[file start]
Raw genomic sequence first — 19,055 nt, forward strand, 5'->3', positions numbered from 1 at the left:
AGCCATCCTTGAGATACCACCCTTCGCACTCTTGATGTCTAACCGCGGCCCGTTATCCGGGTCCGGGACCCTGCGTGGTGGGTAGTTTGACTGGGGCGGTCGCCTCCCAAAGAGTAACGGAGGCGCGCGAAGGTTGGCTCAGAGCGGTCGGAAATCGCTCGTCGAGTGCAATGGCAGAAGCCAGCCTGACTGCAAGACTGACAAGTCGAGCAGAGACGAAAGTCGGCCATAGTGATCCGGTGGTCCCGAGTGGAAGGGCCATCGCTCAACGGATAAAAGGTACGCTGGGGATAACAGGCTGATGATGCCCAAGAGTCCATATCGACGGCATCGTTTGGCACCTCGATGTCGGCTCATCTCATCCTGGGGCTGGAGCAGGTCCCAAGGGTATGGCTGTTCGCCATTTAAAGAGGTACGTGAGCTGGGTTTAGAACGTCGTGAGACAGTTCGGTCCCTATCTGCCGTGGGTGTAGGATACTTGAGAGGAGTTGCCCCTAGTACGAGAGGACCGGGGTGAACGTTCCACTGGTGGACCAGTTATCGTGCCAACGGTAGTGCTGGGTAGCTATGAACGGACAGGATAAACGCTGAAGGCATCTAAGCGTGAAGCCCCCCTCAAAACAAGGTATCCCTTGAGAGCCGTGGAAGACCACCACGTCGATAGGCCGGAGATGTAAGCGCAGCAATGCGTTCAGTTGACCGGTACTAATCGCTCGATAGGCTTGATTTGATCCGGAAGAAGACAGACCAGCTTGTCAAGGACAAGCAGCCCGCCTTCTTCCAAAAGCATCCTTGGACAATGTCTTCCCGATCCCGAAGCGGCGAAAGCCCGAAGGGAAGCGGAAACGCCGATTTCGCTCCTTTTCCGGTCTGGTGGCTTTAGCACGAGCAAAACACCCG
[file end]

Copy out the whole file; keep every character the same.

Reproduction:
Raw genomic sequence first — 19,055 nt, forward strand, 5'->3', positions numbered from 1 at the left:
AGCCATCCTTGAGATACCACCCTTCGCACTCTTGATGTCTAACCGCGGCCCGTTATCCGGGTCCGGGACCCTGCGTGGTGGGTAGTTTGACTGGGGCGGTCGCCTCCCAAAGAGTAACGGAGGCGCGCGAAGGTTGGCTCAGAGCGGTCGGAAATCGCTCGTCGAGTGCAATGGCAGAAGCCAGCCTGACTGCAAGACTGACAAGTCGAGCAGAGACGAAAGTCGGCCATAGTGATCCGGTGGTCCCGAGTGGAAGGGCCATCGCTCAACGGATAAAAGGTACGCTGGGGATAACAGGCTGATGATGCCCAAGAGTCCATATCGACGGCATCGTTTGGCACCTCGATGTCGGCTCATCTCATCCTGGGGCTGGAGCAGGTCCCAAGGGTATGGCTGTTCGCCATTTAAAGAGGTACGTGAGCTGGGTTTAGAACGTCGTGAGACAGTTCGGTCCCTATCTGCCGTGGGTGTAGGATACTTGAGAGGAGTTGCCCCTAGTACGAGAGGACCGGGGTGAACGTTCCACTGGTGGACCAGTTATCGTGCCAACGGTAGTGCTGGGTAGCTATGAACGGACAGGATAAACGCTGAAGGCATCTAAGCGTGAAGCCCCCCTCAAAACAAGGTATCCCTTGAGAGCCGTGGAAGACCACCACGTCGATAGGCCGGAGATGTAAGCGCAGCAATGCGTTCAGTTGACCGGTACTAATCGCTCGATAGGCTTGATTTGATCCGGAAGAAGACAGACCAGCTTGTCAAGGACAAGCAGCCCGCCTTCTTCCAAAAGCATCCTTGGACAATGTCTTCCCGATCCCGAAGCGGCGAAAGCCCGAAGGGAAGCGGAAACGCCGATTTCGCTCCTTTTCCGGTCTGGTGGCTTTAGCACGAGCAAAACACCCG